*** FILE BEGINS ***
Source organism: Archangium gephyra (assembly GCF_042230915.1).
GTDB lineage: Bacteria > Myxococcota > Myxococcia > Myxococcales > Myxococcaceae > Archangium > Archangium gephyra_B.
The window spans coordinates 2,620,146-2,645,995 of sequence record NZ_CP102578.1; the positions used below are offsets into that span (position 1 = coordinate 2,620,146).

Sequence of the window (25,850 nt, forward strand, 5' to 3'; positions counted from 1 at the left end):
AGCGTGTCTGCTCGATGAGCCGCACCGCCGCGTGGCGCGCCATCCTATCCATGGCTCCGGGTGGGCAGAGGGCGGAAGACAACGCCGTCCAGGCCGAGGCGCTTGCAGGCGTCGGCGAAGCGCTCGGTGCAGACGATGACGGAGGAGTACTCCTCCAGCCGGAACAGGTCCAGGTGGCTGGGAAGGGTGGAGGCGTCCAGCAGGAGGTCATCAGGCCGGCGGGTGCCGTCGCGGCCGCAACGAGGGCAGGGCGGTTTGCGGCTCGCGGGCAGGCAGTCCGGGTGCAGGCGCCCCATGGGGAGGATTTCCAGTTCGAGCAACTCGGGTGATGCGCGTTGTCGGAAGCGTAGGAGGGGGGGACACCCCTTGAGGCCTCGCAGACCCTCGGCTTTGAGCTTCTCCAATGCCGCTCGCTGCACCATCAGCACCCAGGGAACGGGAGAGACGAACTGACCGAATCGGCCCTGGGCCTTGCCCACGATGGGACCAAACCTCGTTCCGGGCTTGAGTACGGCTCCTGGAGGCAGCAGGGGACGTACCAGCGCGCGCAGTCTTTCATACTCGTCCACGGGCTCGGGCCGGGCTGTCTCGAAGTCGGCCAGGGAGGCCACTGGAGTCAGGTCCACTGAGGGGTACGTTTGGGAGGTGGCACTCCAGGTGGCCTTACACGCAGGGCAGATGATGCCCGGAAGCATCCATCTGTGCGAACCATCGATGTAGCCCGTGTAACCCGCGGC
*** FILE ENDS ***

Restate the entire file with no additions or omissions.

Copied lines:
Source organism: Archangium gephyra (assembly GCF_042230915.1).
GTDB lineage: Bacteria > Myxococcota > Myxococcia > Myxococcales > Myxococcaceae > Archangium > Archangium gephyra_B.
The window spans coordinates 2,620,146-2,645,995 of sequence record NZ_CP102578.1; the positions used below are offsets into that span (position 1 = coordinate 2,620,146).

Sequence of the window (25,850 nt, forward strand, 5' to 3'; positions counted from 1 at the left end):
AGCGTGTCTGCTCGATGAGCCGCACCGCCGCGTGGCGCGCCATCCTATCCATGGCTCCGGGTGGGCAGAGGGCGGAAGACAACGCCGTCCAGGCCGAGGCGCTTGCAGGCGTCGGCGAAGCGCTCGGTGCAGACGATGACGGAGGAGTACTCCTCCAGCCGGAACAGGTCCAGGTGGCTGGGAAGGGTGGAGGCGTCCAGCAGGAGGTCATCAGGCCGGCGGGTGCCGTCGCGGCCGCAACGAGGGCAGGGCGGTTTGCGGCTCGCGGGCAGGCAGTCCGGGTGCAGGCGCCCCATGGGGAGGATTTCCAGTTCGAGCAACTCGGGTGATGCGCGTTGTCGGAAGCGTAGGAGGGGGGGACACCCCTTGAGGCCTCGCAGACCCTCGGCTTTGAGCTTCTCCAATGCCGCTCGCTGCACCATCAGCACCCAGGGAACGGGAGAGACGAACTGACCGAATCGGCCCTGGGCCTTGCCCACGATGGGACCAAACCTCGTTCCGGGCTTGAGTACGGCTCCTGGAGGCAGCAGGGGACGTACCAGCGCGCGCAGTCTTTCATACTCGTCCACGGGCTCGGGCCGGGCTGTCTCGAAGTCGGCCAGGGAGGCCACTGGAGTCAGGTCCACTGAGGGGTACGTTTGGGAGGTGGCACTCCAGGTGGCCTTACACGCAGGGCAGATGATGCCCGGAAGCATCCATCTGTGCGAACCATCGATGTAGCCCGTGTAACCCGCGGC